The more the players talk about the previous regime, the worse it looks for Sidney Lowe and his staff. I'm not convinced they did anything except show up to play the games. Come to Club Lowe: we'll see the country, have a few laughs, maybe play some basketball if we feel like it.
Williams said he put on 40 pounds between the time he stepped on campus and his sophomore year. And it wasn't good weight. It was the kind you get from eating what you shouldn't when you shouldn't. He felt slower.
"Oh, I was out of shape," Williams said. "A lot of people didn't see it, but I really was. Nobody really noticed it except my Mom. I guess I carried it well."
First off: excellent humblebrag, CJ. Secondly, 40 pounds! Maybe there was a mix up and he got Scott Wood's weight gain plan.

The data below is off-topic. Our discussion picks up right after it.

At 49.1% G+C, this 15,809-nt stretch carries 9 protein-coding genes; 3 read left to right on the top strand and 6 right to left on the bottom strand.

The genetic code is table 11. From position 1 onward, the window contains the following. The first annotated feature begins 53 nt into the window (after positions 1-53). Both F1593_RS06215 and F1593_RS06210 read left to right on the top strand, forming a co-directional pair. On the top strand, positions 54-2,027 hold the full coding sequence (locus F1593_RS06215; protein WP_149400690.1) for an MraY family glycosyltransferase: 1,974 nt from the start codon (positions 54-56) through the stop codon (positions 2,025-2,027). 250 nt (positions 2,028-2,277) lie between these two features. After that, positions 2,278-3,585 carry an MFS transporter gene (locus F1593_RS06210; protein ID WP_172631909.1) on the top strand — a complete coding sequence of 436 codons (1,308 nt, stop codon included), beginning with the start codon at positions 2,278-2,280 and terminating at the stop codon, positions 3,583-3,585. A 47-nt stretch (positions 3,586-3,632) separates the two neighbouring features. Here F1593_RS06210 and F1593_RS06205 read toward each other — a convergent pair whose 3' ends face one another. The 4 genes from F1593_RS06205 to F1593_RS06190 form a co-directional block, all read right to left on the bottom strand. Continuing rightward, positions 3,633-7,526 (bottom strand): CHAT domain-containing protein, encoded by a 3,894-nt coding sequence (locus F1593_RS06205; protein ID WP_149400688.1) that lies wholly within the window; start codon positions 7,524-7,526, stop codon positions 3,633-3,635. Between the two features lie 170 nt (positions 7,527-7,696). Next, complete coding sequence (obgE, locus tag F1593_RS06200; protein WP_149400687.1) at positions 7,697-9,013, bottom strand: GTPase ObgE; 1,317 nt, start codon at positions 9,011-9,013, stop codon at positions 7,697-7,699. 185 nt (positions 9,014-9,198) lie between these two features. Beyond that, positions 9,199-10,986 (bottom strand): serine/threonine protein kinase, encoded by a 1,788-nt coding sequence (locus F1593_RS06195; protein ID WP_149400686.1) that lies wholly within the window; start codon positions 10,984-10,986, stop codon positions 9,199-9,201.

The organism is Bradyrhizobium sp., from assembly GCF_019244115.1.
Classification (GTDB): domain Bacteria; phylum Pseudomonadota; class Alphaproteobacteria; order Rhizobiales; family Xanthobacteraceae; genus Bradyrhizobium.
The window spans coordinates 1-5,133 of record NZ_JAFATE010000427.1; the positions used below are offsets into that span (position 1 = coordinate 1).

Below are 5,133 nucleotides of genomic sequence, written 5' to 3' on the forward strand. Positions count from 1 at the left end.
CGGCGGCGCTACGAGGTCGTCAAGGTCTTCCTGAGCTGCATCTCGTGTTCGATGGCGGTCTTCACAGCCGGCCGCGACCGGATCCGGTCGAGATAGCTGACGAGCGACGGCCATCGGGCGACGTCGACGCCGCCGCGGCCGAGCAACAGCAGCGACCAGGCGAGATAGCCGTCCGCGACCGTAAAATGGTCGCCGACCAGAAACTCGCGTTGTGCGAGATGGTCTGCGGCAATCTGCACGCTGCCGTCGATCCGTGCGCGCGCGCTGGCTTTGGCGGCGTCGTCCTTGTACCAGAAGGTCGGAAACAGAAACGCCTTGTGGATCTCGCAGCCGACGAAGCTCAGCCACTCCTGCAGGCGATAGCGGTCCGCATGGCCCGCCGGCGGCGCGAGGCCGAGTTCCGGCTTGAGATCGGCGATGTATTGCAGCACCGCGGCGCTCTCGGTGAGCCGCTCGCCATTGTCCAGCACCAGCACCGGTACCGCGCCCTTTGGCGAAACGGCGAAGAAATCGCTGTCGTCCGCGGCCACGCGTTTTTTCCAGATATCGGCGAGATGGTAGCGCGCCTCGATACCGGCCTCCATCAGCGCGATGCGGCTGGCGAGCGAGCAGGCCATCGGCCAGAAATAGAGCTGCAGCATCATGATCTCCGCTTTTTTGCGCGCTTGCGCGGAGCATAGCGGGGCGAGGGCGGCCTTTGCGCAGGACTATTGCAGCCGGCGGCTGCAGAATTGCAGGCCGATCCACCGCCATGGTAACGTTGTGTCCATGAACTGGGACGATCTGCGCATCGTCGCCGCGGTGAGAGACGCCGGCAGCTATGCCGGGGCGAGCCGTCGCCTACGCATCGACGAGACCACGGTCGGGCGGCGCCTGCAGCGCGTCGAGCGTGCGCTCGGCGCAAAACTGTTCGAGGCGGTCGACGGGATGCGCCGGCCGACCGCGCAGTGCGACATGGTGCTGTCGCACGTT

According to several players, the strength program under Lowe was light on structure and discipline. Conditioning was seemingly viewed as only for those who were noticeably out of shape. And ways of getting out of the work were easy to come by.
"Last year, it was just like nobody wanted to condition," said guard Lorenzo Brown, echoing several players' observations. "Sometimes it would pop up like somebody was hurt or they were sick."
Yeah, Ryan Harrow was sick for a record 83 consecutive mornings last season. Really, though, it just goes to show how important it is for a program to have structure and consequences. They're college kids, and if they're anything like most of us were at that age, they're going to be more interested in sleeping or video games or going to parties than doing work. Hell, I avoided a major in engineering specifically so I could minor in sleeping.